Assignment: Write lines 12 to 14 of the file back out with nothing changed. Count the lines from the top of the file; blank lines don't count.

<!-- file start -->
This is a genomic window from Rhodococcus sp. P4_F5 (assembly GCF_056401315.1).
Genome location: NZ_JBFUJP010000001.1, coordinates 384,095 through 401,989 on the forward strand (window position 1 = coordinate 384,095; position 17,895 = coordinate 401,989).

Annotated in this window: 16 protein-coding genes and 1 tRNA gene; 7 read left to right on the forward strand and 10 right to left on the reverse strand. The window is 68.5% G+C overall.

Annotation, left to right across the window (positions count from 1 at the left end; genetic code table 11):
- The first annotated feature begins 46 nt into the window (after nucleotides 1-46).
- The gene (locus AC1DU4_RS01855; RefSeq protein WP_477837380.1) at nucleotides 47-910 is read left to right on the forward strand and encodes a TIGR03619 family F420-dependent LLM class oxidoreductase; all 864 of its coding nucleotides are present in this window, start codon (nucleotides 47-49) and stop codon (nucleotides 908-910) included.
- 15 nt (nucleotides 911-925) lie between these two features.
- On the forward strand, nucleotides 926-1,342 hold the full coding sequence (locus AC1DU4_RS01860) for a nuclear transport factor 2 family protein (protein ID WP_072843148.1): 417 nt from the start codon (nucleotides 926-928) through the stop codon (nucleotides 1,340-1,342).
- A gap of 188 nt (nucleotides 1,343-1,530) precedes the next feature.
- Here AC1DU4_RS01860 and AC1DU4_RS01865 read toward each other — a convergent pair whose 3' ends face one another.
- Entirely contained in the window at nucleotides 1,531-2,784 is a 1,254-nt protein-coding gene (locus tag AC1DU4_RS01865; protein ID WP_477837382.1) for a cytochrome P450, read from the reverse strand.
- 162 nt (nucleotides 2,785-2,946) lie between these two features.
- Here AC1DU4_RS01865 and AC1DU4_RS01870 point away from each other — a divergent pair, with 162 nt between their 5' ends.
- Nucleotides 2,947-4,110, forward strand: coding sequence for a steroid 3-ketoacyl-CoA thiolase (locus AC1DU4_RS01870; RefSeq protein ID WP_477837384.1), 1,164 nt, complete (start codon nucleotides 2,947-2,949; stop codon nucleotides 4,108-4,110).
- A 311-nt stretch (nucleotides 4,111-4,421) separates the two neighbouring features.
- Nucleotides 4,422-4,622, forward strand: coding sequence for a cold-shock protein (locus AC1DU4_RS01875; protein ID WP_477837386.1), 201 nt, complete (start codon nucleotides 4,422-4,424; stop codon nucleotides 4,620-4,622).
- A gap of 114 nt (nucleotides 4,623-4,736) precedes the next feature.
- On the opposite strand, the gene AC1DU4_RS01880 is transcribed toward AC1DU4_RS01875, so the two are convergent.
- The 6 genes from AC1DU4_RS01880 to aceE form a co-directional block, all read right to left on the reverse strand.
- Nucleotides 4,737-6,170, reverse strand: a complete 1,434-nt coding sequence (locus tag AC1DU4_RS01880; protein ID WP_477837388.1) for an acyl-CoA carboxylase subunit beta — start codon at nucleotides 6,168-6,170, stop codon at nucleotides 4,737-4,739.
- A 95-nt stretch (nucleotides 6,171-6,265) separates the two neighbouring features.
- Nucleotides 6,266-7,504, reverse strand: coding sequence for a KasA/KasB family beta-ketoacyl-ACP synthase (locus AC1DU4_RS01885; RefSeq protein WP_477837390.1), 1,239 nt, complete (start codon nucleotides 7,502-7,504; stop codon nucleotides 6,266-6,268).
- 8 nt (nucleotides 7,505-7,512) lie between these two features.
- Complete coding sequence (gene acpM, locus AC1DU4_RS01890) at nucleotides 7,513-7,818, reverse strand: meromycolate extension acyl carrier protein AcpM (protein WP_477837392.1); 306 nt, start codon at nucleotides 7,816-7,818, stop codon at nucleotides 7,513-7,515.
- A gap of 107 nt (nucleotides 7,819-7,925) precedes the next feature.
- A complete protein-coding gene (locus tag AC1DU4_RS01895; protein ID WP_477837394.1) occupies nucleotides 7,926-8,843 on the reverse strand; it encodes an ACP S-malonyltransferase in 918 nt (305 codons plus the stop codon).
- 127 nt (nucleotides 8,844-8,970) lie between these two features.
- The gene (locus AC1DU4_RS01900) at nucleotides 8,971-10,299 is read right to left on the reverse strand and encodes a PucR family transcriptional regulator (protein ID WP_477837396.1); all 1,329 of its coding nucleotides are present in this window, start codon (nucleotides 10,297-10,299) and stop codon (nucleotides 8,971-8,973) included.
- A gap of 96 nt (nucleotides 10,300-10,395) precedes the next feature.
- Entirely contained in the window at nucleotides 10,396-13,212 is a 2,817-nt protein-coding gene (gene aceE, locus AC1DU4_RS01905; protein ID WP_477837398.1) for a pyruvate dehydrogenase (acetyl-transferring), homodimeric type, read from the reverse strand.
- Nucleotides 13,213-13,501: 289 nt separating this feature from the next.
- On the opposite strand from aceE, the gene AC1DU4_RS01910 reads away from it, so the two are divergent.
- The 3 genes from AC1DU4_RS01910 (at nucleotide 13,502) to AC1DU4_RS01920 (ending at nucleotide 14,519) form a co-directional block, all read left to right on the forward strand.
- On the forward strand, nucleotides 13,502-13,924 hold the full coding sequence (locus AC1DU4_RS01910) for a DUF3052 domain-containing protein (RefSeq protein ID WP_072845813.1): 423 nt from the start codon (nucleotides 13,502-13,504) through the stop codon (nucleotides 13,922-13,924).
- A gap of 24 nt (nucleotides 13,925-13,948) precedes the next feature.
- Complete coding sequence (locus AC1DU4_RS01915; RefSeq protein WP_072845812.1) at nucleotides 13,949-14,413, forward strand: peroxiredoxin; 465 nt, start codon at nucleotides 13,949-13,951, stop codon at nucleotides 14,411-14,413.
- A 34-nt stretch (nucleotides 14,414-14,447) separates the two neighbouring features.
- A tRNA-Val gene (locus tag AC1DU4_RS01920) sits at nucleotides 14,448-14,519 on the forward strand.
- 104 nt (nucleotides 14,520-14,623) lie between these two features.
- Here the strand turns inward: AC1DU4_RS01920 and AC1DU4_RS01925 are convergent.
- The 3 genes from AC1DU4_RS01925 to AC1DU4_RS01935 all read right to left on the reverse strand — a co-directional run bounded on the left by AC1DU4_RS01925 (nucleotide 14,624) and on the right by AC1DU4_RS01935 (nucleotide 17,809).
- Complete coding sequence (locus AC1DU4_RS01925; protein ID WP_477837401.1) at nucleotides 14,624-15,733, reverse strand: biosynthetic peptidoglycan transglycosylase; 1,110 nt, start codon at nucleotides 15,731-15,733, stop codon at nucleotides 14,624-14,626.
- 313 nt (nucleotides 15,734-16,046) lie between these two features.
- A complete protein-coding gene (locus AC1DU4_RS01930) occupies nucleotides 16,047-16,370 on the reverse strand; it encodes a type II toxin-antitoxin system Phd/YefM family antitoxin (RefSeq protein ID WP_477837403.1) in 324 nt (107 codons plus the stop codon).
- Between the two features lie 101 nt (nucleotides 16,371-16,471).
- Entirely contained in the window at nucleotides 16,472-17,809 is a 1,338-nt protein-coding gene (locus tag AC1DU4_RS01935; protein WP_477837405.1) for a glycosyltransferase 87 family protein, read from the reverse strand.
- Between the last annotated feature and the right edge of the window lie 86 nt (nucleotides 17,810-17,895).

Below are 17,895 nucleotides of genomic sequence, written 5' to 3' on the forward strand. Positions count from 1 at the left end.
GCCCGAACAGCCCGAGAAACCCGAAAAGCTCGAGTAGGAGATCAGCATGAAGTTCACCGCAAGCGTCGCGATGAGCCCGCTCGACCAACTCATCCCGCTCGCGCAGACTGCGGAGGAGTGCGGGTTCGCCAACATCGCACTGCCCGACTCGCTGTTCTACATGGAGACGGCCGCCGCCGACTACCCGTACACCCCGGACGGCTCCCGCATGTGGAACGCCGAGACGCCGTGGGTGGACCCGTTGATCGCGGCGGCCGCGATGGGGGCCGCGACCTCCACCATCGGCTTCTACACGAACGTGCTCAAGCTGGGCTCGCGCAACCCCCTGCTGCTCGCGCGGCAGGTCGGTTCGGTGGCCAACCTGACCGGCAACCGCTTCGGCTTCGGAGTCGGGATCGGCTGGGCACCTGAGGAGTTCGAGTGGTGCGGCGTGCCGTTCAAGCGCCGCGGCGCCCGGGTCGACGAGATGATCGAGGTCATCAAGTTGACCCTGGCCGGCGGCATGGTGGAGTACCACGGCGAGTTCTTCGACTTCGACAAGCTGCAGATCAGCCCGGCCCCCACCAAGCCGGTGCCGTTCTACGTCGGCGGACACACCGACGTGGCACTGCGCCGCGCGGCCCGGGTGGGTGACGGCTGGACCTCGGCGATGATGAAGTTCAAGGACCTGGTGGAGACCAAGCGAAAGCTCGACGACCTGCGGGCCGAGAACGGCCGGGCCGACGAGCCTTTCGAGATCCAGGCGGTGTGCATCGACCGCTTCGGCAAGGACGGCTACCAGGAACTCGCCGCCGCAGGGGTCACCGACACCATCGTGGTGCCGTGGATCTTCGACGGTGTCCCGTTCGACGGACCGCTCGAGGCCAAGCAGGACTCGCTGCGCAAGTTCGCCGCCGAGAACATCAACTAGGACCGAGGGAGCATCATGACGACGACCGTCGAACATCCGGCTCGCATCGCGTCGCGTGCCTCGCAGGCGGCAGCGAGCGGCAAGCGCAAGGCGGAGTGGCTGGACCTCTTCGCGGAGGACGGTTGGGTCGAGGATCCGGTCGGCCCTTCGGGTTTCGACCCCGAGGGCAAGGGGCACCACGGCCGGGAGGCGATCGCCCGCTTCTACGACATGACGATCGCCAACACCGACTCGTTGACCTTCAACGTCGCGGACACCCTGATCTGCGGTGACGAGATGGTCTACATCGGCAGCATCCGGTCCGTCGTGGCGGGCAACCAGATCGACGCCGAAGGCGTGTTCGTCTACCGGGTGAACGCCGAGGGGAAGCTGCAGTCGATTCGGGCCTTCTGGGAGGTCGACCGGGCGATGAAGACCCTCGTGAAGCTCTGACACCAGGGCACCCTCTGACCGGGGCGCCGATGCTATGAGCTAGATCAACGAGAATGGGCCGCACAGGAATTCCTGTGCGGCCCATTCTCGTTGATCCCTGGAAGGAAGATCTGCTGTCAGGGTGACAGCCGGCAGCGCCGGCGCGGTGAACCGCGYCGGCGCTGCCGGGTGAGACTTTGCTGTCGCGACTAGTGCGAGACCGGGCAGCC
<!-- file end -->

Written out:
- 162 nt (nucleotides 2,785-2,946) lie between these two features.
- Here AC1DU4_RS01865 and AC1DU4_RS01870 point away from each other — a divergent pair, with 162 nt between their 5' ends.
- Nucleotides 2,947-4,110, forward strand: coding sequence for a steroid 3-ketoacyl-CoA thiolase (locus AC1DU4_RS01870; RefSeq protein ID WP_477837384.1), 1,164 nt, complete (start codon nucleotides 2,947-2,949; stop codon nucleotides 4,108-4,110).